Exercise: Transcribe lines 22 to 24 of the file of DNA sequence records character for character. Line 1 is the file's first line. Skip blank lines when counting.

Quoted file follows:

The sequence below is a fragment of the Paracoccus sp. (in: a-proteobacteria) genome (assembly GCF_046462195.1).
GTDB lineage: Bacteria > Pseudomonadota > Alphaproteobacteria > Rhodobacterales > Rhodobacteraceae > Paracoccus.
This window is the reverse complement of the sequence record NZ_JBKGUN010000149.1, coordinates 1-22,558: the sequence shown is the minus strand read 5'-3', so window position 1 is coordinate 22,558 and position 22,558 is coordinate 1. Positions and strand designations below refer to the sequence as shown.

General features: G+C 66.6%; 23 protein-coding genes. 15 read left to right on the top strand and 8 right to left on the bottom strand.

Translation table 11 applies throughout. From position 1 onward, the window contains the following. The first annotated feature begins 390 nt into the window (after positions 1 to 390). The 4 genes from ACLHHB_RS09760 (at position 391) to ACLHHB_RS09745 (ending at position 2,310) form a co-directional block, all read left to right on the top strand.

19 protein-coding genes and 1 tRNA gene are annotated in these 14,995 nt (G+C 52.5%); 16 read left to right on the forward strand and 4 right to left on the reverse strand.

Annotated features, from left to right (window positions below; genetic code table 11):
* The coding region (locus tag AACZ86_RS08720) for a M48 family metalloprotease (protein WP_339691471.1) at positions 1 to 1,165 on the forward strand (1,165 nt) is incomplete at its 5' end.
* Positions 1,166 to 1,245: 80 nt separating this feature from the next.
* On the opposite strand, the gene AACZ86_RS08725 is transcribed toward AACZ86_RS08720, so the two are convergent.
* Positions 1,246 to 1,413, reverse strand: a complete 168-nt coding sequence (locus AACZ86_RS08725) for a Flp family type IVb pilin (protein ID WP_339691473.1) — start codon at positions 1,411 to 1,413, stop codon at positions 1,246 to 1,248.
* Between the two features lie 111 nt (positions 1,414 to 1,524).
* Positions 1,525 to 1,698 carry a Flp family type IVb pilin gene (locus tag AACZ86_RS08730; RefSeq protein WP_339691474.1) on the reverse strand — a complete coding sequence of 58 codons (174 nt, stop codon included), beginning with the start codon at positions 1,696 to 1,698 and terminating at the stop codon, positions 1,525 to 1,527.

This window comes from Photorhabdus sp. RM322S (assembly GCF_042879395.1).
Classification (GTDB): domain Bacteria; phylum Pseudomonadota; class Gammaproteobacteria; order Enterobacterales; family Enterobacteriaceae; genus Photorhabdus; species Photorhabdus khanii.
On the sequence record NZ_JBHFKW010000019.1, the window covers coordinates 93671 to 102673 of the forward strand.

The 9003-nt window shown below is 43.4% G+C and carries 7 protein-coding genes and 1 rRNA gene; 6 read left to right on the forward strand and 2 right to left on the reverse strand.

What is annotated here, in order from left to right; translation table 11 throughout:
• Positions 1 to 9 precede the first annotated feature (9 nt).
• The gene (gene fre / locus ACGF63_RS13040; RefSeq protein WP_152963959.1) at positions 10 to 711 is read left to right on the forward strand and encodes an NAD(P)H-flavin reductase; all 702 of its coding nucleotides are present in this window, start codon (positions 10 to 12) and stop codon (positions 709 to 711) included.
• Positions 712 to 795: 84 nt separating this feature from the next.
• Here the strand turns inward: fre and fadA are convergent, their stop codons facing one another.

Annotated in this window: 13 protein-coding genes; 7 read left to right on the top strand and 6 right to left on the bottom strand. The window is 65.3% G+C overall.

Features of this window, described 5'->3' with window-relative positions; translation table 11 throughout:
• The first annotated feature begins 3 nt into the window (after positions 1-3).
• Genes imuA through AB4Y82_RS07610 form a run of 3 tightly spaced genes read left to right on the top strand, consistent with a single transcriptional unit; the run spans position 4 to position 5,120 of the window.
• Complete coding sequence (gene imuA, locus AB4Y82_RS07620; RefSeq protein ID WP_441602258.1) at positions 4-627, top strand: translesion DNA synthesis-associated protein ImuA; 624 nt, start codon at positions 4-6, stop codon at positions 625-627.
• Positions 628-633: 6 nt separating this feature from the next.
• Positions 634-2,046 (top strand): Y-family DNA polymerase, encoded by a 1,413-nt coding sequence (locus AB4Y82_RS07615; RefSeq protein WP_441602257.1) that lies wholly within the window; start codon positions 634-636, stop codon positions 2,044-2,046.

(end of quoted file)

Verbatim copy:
• Here the strand turns inward: fre and fadA are convergent, their stop codons facing one another.

Annotated in this window: 13 protein-coding genes; 7 read left to right on the top strand and 6 right to left on the bottom strand. The window is 65.3% G+C overall.

Features of this window, described 5'->3' with window-relative positions; translation table 11 throughout: